The average cost to maintain your certification ranges from $50 up to $150. The most expensive is ACE, which costs $139 every two years. NSCA is much cheaper at $50 every three years. Some organizations also offer a lifetime renewal fee.
That’s only part of the story though. While ACE is expensive to renew, the organization only requires 20 CEUs in a two-year period. In contrast, NSCA, which costs $50 every three years, requires 60 hours.
This is important, as CEUS can be one of the most expensive ongoing costs as a personal trainer. They are an investment in your career, so are worth spending money on, but the prices can add up.
How much should you expect to spend on CEUs though?
Most organizations offer a range of options for getting your CEUs. These include conferences, seminars, live workshops and online webinars. You may also be able to use courses and programs from external organizations.
This means the cost of getting your CEUs varies a lot – and it’s impossible to put an average figure on it. If you choose to travel to conferences or live workshops, for example, the price of flights and accommodation can be significant. If you complete online CEUs, the cost will be much lower but you won’t get as much hands-on experience.
Average Price Range: $50 - $150 + cost of CEUs
If you’re planning to run your own personal training business, rather than working for a gym or studio, you’ll need liability insurance. This can protect you if there’s an accident or injury during a training session.
A typical liability insurance policy costs around $200-$250 per year. The price depends on the liability limits. You may also be able to get a discount for purchasing insurance for two-years.
Average Price Range: $200-250 per year
6. Marketing Costs
Another cost of becoming an independent personal trainer is advertising. While established trainers can rely on word of mouth, new businesses need to advertise to gain clients.
The cost of building a client base varies a lot though. Printing flyers and business cards, for example, is relatively cheap. These materials can be great for getting your first few clients, but usually aren’t enough on their own.
Other marketing methods include running ads on social media or in local newspapers. You can also offer a referral fee if a client recommends you to a friend.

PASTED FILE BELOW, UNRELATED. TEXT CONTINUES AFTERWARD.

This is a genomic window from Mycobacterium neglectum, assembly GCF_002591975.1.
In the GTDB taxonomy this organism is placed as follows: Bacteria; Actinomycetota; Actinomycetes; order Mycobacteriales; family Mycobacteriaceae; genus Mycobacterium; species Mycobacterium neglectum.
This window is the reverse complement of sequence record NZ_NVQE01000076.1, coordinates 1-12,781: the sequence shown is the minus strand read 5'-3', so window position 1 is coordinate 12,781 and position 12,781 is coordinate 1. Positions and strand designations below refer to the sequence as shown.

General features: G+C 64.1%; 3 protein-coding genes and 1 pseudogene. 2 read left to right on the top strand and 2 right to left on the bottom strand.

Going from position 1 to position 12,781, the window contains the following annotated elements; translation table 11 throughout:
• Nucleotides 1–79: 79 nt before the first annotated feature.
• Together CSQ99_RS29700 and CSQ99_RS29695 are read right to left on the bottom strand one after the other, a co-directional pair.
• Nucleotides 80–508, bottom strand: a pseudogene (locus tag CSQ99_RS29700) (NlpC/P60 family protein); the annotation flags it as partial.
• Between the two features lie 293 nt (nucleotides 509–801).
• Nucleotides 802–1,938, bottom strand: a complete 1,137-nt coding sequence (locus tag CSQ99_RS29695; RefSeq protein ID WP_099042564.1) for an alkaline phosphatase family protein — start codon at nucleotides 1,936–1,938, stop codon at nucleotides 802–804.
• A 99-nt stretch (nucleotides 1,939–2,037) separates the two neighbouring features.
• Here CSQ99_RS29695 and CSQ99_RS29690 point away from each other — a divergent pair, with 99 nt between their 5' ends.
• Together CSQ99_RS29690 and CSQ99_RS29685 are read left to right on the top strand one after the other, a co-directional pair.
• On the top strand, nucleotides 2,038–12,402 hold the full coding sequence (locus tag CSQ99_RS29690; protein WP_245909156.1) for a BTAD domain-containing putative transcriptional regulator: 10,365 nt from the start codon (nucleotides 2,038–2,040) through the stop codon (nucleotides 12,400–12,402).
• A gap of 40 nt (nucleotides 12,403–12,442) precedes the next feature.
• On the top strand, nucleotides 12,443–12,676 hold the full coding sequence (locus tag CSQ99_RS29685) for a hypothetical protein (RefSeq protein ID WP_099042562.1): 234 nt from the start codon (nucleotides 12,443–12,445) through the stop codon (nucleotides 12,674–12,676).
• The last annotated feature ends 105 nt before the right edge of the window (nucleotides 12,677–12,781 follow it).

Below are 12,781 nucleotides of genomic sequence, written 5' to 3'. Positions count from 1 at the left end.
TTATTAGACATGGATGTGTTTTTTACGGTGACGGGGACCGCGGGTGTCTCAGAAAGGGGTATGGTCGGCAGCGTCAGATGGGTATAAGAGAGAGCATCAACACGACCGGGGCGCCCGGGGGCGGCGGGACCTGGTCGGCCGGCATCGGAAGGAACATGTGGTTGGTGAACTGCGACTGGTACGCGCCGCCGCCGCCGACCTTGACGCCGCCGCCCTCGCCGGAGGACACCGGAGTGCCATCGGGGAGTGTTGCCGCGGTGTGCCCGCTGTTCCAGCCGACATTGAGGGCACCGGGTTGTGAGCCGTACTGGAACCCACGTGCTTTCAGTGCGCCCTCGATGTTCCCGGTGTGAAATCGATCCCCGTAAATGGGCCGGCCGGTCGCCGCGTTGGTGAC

Regardless of the methods you choose, expect advertising to be an ongoing expense.
Average Price Range: Varies depending on your goals and budget
Personal Trainer Certification Cost Comparison
If you’re thinking of starting a career as a personal trainer, one of the hardest decisions is which certification to choose. This is made more difficult by the wide range of prices for learning materials, exams and recertification.
I don’t recommend making this decision based entirely on price though. It’s more important to choose an accredited organization that matches your career goals. Even so, price is always going to be a factor.
Here’s a chart of the costs of some of the best certs, but if you want more information check out our certified personal trainer page. We also have a list of the cheapest PT certification options.
Note: In most cases, the prices of a certification don't vary depending on your location in the US. Whether you're in Florida, Orlando, Texas, New Jersey or New York, the price for certification is the same. Prices might vary for different countries though, such as Australia, UK or Canada. If you have to travel to live events you should also factor in the cost of flights and accommodation.
The Next Step
The cost of becoming a personal trainer can seem like a lot – but it’s a relatively cheap career to get started with.
Unlike college degrees, the upfront costs can be as little as $500 for training materials and the exam. This is a big chunk of money, but it’s not much when you consider your potential earnings as a certified personal trainer.
Even with CEUs, recertification fees and liability insurance, becoming a CPT is inexpensive compared to other careers.
The next step is to choose the right personal training certification. What should you look for though?
It’s vital to choose an accredited and widely recognized certification. It should also be accepted by your employment options, as the wrong choice can limit your career options. The cert should also provide a solid base for training a wide range of clients.
To help you make the right choice, we have a page dedicated to the best personal training certifications – click here to get started.